- Instead of a trade war we should have a plan to boost our economy.
- I’m not talking about tax cuts that create miracle growth, I’m talking about actual goals that we set and meet that will help us domestically.
- We will not advance the US economy by trying to hurt the rest of the world’s. That’s just stupid.
Here’s what we should have instead of a trade war – a plan. We should have a plan for the US economy.
I’m not talking about some kind of socialist quota-based system, I’m talking about a reasonable set of goals and ways to achieve them.
This has been completely absent from the Trump administration, and frankly the GOP (where was their Obamacare replacement?)
Instead of coming up with a plan to enrich the United States and advance its economy, this administration thinks that if it punishes the rest of the world, the US will some how come out unscathed and on top. This is silly on its face since other countries can retaliate, but even worse since it’s taking up valuable time that we could be using to come up with an actual plan.
And as I’ve written before, we desperately need one. America has been living off short-term thinking for too long.
- We do not have a real plan for healthcare, and costs continue to gobble up American wages.
- We do not have a plan for dealing with globalization and economic change, but that change continues to shape our economy.
- We do not have a plan to update our decrepit infrastructure.
- The one plan we did have – the Federal Reserve’s post-financial crisis program – is being unwound, marking the end of the last clear, executable plan to bolster America’s economy.
All of these problems have been addressed laughably, if at all. And I mean that literally, when Trump announced his drug-pricing plan, the very companies he was trying to target saw their stocks surge and Wall Street said he was wasting their time. Literally, that’s what people said.
Sick of whiners
There seem to be two main thrusts for every Trump administration argument about trade. The first is that we need tariffs to aid in the resurgence of American manufacturing, and second we need to force countries to treat the US “fairly,” especially China.
The first argument has us putting steel and aluminium tariffs on our friends and allies (the European Union, Canada, and Mexico). No matter that the last time the Bush administration put a tariff on steel it lasted all of 30 months and when all was said and done, the Institute for International Economics (IIE) estimated that as many as 26,000 jobs were lost in steel-using industries (like the auto industry, for example).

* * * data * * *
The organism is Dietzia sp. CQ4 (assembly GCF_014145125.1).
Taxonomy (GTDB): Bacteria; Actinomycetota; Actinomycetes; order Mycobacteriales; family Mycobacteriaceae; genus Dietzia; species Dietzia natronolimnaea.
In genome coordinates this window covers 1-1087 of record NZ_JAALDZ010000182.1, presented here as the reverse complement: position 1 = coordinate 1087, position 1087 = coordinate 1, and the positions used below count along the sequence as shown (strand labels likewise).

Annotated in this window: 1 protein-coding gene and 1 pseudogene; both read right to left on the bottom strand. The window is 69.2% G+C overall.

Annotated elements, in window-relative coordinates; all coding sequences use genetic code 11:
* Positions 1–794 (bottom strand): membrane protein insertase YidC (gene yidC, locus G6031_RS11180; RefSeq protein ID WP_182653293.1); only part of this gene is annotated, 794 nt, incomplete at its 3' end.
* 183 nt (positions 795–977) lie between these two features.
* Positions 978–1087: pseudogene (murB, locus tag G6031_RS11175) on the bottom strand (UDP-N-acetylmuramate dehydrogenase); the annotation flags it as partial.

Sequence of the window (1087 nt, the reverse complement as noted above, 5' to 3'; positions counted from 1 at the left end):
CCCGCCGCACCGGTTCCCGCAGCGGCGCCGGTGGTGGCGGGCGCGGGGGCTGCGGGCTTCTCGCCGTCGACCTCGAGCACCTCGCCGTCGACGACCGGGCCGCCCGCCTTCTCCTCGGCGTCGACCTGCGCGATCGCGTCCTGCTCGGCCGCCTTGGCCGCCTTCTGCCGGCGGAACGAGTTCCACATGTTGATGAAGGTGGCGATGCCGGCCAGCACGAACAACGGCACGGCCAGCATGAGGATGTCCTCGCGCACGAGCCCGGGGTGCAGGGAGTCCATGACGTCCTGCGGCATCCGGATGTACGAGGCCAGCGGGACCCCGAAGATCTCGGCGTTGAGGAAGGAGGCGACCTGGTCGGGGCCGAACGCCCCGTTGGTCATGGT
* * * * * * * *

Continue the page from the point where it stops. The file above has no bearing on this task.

In other words, it was no magic bullet for the steel industry. All it did was make the United States look like a bunch of whiners who can’t solve their own problems.
According to the Financial Times, EU officials were planning tariffs on everything from orange juice to whiskey to dairy, if the tariffs are enacted against them. In 2002, threats like that were enough to get Bush to back down, luckily.
“The proposed cure is worse than the disease,” Lee Branstetter said of these tariffs when Business Insider caught up with him a few months ago, adding that it’s “quite likely” US allies and rivals would retaliate.
“The WTO will give them a right to inflict equal pain on other industries,” he said.
What’s more, we’re whiners who invoke national security for every little problem. This too has consequences. It could “set a precedent that anyone, especially the Chinese, can use against us,” Branstetter said.
Speaking of the Chinese – who Trump feels have treated the United States more unfairly than any other nation – they have a plan. It’s called the “Made in China 2025 Plan,” and it’s basically a plan to conquer technological space. It’s why China’s been doing things like quietly buying US “crown jewel” tech companies.
And we, stupidly, have been letting them. Perhaps because we didn’t have any respect for plans (though we’re working on that).
The United States used to be better at this, especially in the technological space. Back during the Reagan administration we used technological planning to out manoeuvre the USSR. Part of that was a Department of Defence project called Project Socrates, it was directed by a then 30-something physicist named Michael Sekora. Reagan moved to make the project a government agency, but President H.W. Bush shut it down.
To Sekora, the way the Trump administration – and in fact most people in corporate America – look at technology is inherently flawed. They look at it as one off products or companies, when in fact it’s an entire space.
“We have cell phones, laptop computers, smart watches, etc. as individual products,” Sekora explained to Business Insider over email. “And people think in terms of the impact of these individual products. [They think] if the Chinese gain a technology the impact is they can produce these individual, separate products. MBAs are taught to put products in small little silos which they can then address as neat little packages.
“They don’t think of technologies as nodes in the technology space, which is the foundation of all competitive advantage… The nodes give the Chinese more ability to manoeuvre in tech space to increase and maintain the competitive advantage via excelling at satisfying various customer needs through a variety of various products and services (interconnected in tech space) that will come and go over time.”
In other words, China is looking at the entire rink and skating to where the puck is going to be and we…
“While we are ‘playing hard ball’ with the finance [tariffs]. China continues to out manoeuvre us in the technology space that fully dictates the finances,” Sekora said.
We aren’t thinking hard enough. We aren’t thinking long-term enough. We’re not looking forward, we’re desperately trying to reshape a past that’s already gone. It’s a losing strategy.
We need a real plan.
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